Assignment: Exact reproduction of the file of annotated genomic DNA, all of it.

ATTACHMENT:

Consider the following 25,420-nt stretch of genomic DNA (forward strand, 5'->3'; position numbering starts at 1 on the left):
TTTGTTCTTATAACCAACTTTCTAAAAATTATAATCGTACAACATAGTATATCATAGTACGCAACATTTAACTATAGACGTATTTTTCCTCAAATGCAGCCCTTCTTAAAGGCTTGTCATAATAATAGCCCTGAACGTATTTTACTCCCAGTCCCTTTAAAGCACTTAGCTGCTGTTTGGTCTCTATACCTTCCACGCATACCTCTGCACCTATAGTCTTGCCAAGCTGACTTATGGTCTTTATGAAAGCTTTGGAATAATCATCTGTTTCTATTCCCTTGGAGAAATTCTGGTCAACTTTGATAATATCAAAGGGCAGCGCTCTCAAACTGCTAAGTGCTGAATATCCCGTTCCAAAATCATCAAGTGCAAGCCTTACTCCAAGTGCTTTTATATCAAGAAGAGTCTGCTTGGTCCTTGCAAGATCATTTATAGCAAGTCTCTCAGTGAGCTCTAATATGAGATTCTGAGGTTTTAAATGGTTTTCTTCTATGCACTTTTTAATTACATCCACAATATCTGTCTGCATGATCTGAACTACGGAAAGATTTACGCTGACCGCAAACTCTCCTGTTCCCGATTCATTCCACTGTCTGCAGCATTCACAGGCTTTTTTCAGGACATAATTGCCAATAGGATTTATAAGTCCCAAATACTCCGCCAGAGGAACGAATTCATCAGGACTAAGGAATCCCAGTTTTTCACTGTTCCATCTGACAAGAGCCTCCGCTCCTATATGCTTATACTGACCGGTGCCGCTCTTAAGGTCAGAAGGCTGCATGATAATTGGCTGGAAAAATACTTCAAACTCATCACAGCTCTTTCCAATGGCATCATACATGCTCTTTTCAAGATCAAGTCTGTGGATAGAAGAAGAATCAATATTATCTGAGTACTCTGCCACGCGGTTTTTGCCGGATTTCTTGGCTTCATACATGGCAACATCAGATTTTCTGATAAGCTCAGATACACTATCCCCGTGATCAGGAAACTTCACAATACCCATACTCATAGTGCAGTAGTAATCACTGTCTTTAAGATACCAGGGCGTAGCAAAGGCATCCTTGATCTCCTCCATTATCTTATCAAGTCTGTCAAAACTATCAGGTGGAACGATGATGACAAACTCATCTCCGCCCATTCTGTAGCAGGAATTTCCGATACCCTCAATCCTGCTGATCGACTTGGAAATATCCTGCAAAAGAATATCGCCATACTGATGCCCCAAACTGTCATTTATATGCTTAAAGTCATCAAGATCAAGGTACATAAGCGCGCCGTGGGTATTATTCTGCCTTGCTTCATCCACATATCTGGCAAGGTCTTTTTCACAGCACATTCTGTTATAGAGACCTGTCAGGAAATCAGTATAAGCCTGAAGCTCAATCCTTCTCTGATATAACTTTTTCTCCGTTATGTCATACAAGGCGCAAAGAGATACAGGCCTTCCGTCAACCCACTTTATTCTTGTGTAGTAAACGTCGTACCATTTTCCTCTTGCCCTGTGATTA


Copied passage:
Consider the following 25,420-nt stretch of genomic DNA (forward strand, 5'->3'; position numbering starts at 1 on the left):
TTTGTTCTTATAACCAACTTTCTAAAAATTATAATCGTACAACATAGTATATCATAGTACGCAACATTTAACTATAGACGTATTTTTCCTCAAATGCAGCCCTTCTTAAAGGCTTGTCATAATAATAGCCCTGAACGTATTTTACTCCCAGTCCCTTTAAAGCACTTAGCTGCTGTTTGGTCTCTATACCTTCCACGCATACCTCTGCACCTATAGTCTTGCCAAGCTGACTTATGGTCTTTATGAAAGCTTTGGAATAATCATCTGTTTCTATTCCCTTGGAGAAATTCTGGTCAACTTTGATAATATCAAAGGGCAGCGCTCTCAAACTGCTAAGTGCTGAATATCCCGTTCCAAAATCATCAAGTGCAAGCCTTACTCCAAGTGCTTTTATATCAAGAAGAGTCTGCTTGGTCCTTGCAAGATCATTTATAGCAAGTCTCTCAGTGAGCTCTAATATGAGATTCTGAGGTTTTAAATGGTTTTCTTCTATGCACTTTTTAATTACATCCACAATATCTGTCTGCATGATCTGAACTACGGAAAGATTTACGCTGACCGCAAACTCTCCTGTTCCCGATTCATTCCACTGTCTGCAGCATTCACAGGCTTTTTTCAGGACATAATTGCCAATAGGATTTATAAGTCCCAAATACTCCGCCAGAGGAACGAATTCATCAGGACTAAGGAATCCCAGTTTTTCACTGTTCCATCTGACAAGAGCCTCCGCTCCTATATGCTTATACTGACCGGTGCCGCTCTTAAGGTCAGAAGGCTGCATGATAATTGGCTGGAAAAATACTTCAAACTCATCACAGCTCTTTCCAATGGCATCATACATGCTCTTTTCAAGATCAAGTCTGTGGATAGAAGAAGAATCAATATTATCTGAGTACTCTGCCACGCGGTTTTTGCCGGATTTCTTGGCTTCATACATGGCAACATCAGATTTTCTGATAAGCTCAGATACACTATCCCCGTGATCAGGAAACTTCACAATACCCATACTCATAGTGCAGTAGTAATCACTGTCTTTAAGATACCAGGGCGTAGCAAAGGCATCCTTGATCTCCTCCATTATCTTATCAAGTCTGTCAAAACTATCAGGTGGAACGATGATGACAAACTCATCTCCGCCCATTCTGTAGCAGGAATTTCCGATACCCTCAATCCTGCTGATCGACTTGGAAATATCCTGCAAAAGAATATCGCCATACTGATGCCCCAAACTGTCATTTATATGCTTAAAGTCATCAAGATCAAGGTACATAAGCGCGCCGTGGGTATTATTCTGCCTTGCTTCATCCACATATCTGGCAAGGTCTTTTTCACAGCACATTCTGTTATAGAGACCTGTCAGGAAATCAGTATAAGCCTGAAGCTCAATCCTTCTCTGATATAACTTTTTCTCCGTTATGTCATACAAGGCGCAAAGAGATACAGGCCTTCCGTCAACCCACTTTATTCTTGTGTAGTAAACGTCGTACCATTTTCCTCTTGCCCTGTGATTA